Monica Varillas, 21, was injured in an Anaheim, California car wreck in December 2011, when a driver made an unsafe left turn and fled the scene. Police reported that Varillas was driving a Honda Civic with her 1-year-old child when the wreck occurred. Donta J. Lewis and Heather M. Varalli, were slightly injured in August, 2012 in Montgomery County, Pennsylvania in a two-vehicle accident when Lewis turned left in front of Varalli’s vehicle, and he was struck by her vehicle, police said.

Victoriano Varelas and Bartolo Santos filed a lawsuit in 2009 against a truck driver and his employer, a Texas corporation, after the employee drove the truck into the rear of their vehicle. Varelas was driving his motor vehicle in Harris County, Texas with Santos as his passenger, and Brandon L. Dover was driving the truck behind them. The men alleged in their lawsuit that the trucking accident happened after Dover fell asleep, failed to control his speed, and crashed into the back of the vehicle in which the men were riding

In August, 2010, 18-year-old Anthony “Nini” Varela died in a car accident in Pleasant Grove, Texas when a drunken driver ran a red light. After he was declared brain dead, however, his parents donated his organs, bones and tissues thereby improving the lives of 114 people. One year later, the anniversary of his death was marked by a gathering at Grove Hill Memorial Park in Dallas by family, friends and those whose lives were touched by the generous donation of Nini’s parents. Continue reading

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Georgetown, Scott County, Kentucky

The Georgetown News-Graphic reports that Anthony Scott Ryman, 30, from Cocoa, Florida, the driver of a car on U.S. 25 in Scott County, Kentucky, lost control of his car on July 14, 2013 and struck a culvert, killing his passenger. Ryman was driving northbound on U.S. 25 (known also as Cincinnati Pike), just north of Georgetown, when he apparently was unable to negotiate a curve. The car left the road and overturned several times after hitting a light pole. The passenger in the car, identified by Scott County Coroner John Goble, was Brian D. Armstrong, 48, from Etowah, Tennessee. Armstrong was killed in the crash and pronounced dead at the scene. Ryman survived and was transported to Lexington, Kentucky, to University of Kentucky Chandler Hospital with serious injuries. High speed and alcohol are believed by state police to have been contributing factors in the accident and charges are pending against the driver. Armstrong’s death raises the total traffic fatalities in Scott County to six in just four weeks.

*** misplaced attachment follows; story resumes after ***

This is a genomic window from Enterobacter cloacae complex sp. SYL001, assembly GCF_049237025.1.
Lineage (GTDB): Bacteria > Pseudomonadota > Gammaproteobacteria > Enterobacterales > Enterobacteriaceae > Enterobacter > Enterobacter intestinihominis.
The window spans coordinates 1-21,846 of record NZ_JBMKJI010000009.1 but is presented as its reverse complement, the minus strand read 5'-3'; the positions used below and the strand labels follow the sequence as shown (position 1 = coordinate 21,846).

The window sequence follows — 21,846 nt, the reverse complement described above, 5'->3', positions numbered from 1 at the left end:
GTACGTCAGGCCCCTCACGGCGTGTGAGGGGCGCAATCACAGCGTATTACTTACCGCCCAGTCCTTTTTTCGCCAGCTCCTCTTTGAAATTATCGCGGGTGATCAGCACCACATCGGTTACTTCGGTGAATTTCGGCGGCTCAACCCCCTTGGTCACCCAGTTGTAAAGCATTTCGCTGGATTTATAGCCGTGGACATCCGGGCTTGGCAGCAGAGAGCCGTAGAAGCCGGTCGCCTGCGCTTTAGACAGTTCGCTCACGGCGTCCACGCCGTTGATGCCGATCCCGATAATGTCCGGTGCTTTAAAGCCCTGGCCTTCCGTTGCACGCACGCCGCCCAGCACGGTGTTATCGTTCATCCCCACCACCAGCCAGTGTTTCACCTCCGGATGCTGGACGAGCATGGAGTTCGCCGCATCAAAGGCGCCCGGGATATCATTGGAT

Lexington, Fayette County, Kentucky

In Lexington, Kentucky on July 14, 2013, a woman working on a road crew was struck by a hit-and-run driver. The Lexington Herald-Leader reports that the road crew was working for a private company on Sunday night restriping the road near Nicholasville Road and Reynolds Road when the victim was struck by a vehicle described as possibly a blue Toyota Camry. The worker sustained non-life-threatening injuries and was transported to University of Kentucky Chandler Hospital. Police are looking for the driver and the car which appeared to sustain damage on the left side. The driver was believed to be a man with a white beard.

Liberty, Casey County, Kentucky

Late Sunday, July 14, 2013, James L. Baugh of Liberty lost control of his vehicle while driving on U.S. 27 just south of Liberty according to a report by the Lexington Herald-Leader. Baugh was driving a 2004 Saturn and overcorrected when he tried to regain control. The vehicle overturned and Baugh was killed. Samantha Dilbeck of Liberty was Baugh’s passenger and sustained injuries in the wreck. Dilbeck was treated and released at the Casey County Hospital. Kentucky State Police report that alcohol is suspected as a contributing factor in the fatal accident.

Frankfort, Franklin County, Kentucky

The driver of a 1996 Chevrolet Blazer that rear ended a tractor trailer in Franklin County on July 10, 2013 had to be extricated from his vehicle by the Franklin County Fire Department. Charles Bates was driving on U.S. 127 in Franklin County when the wreck occurred. Witnesses told Franklin County Sheriff Department deputies that Bates of Frankfort, Kentucky didn’t apply his brakes and was driving erratically before crashing into the rear of the tractor trailer. The State Journal reports that the driver was taken to Frankfort Regional Medical Center and then transported to University of Kentucky Chandler Medical Center where he was listed in serious condition.